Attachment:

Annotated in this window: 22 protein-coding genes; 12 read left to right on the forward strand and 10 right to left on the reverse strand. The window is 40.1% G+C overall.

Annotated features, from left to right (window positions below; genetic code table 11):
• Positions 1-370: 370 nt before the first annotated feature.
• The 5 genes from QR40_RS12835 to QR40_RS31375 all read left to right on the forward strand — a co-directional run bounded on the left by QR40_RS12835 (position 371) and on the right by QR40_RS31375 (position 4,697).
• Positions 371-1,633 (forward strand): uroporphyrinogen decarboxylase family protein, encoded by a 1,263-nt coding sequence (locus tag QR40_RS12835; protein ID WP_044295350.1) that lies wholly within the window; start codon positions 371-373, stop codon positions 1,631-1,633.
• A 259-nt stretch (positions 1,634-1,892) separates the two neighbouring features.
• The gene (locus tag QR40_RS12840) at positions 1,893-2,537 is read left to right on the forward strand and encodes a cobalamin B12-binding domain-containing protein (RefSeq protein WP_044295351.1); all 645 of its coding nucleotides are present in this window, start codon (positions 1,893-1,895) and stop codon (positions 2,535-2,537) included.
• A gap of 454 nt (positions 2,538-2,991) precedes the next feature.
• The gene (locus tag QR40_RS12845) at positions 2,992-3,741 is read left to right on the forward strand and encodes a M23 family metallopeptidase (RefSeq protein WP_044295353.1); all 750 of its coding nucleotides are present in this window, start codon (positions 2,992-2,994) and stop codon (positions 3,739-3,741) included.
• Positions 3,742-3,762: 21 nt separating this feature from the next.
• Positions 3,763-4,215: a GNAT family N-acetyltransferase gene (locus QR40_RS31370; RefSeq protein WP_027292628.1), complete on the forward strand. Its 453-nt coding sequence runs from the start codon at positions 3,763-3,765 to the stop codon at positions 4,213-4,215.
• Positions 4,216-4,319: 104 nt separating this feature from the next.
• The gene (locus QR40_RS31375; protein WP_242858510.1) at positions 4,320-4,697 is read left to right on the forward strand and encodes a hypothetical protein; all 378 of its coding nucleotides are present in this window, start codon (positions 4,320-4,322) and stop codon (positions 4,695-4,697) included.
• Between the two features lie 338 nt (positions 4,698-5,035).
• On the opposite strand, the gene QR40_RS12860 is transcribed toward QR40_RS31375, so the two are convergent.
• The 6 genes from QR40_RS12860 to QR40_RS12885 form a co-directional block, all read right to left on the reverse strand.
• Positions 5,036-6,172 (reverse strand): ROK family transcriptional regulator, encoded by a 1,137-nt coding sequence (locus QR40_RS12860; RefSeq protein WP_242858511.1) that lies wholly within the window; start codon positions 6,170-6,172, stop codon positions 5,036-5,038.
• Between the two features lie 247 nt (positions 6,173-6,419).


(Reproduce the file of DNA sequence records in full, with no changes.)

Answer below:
Annotated in this window: 22 protein-coding genes; 12 read left to right on the forward strand and 10 right to left on the reverse strand. The window is 40.1% G+C overall.

Annotated features, from left to right (window positions below; genetic code table 11):
• Positions 1-370: 370 nt before the first annotated feature.
• The 5 genes from QR40_RS12835 to QR40_RS31375 all read left to right on the forward strand — a co-directional run bounded on the left by QR40_RS12835 (position 371) and on the right by QR40_RS31375 (position 4,697).
• Positions 371-1,633 (forward strand): uroporphyrinogen decarboxylase family protein, encoded by a 1,263-nt coding sequence (locus tag QR40_RS12835; protein ID WP_044295350.1) that lies wholly within the window; start codon positions 371-373, stop codon positions 1,631-1,633.
• A 259-nt stretch (positions 1,634-1,892) separates the two neighbouring features.
• The gene (locus tag QR40_RS12840) at positions 1,893-2,537 is read left to right on the forward strand and encodes a cobalamin B12-binding domain-containing protein (RefSeq protein WP_044295351.1); all 645 of its coding nucleotides are present in this window, start codon (positions 1,893-1,895) and stop codon (positions 2,535-2,537) included.
• A gap of 454 nt (positions 2,538-2,991) precedes the next feature.
• The gene (locus tag QR40_RS12845) at positions 2,992-3,741 is read left to right on the forward strand and encodes a M23 family metallopeptidase (RefSeq protein WP_044295353.1); all 750 of its coding nucleotides are present in this window, start codon (positions 2,992-2,994) and stop codon (positions 3,739-3,741) included.
• Positions 3,742-3,762: 21 nt separating this feature from the next.
• Positions 3,763-4,215: a GNAT family N-acetyltransferase gene (locus QR40_RS31370; RefSeq protein WP_027292628.1), complete on the forward strand. Its 453-nt coding sequence runs from the start codon at positions 3,763-3,765 to the stop codon at positions 4,213-4,215.
• Positions 4,216-4,319: 104 nt separating this feature from the next.
• The gene (locus QR40_RS31375; protein WP_242858510.1) at positions 4,320-4,697 is read left to right on the forward strand and encodes a hypothetical protein; all 378 of its coding nucleotides are present in this window, start codon (positions 4,320-4,322) and stop codon (positions 4,695-4,697) included.
• Between the two features lie 338 nt (positions 4,698-5,035).
• On the opposite strand, the gene QR40_RS12860 is transcribed toward QR40_RS31375, so the two are convergent.
• The 6 genes from QR40_RS12860 to QR40_RS12885 form a co-directional block, all read right to left on the reverse strand.
• Positions 5,036-6,172 (reverse strand): ROK family transcriptional regulator, encoded by a 1,137-nt coding sequence (locus QR40_RS12860; RefSeq protein WP_242858511.1) that lies wholly within the window; start codon positions 6,170-6,172, stop codon positions 5,036-5,038.
• Between the two features lie 247 nt (positions 6,173-6,419).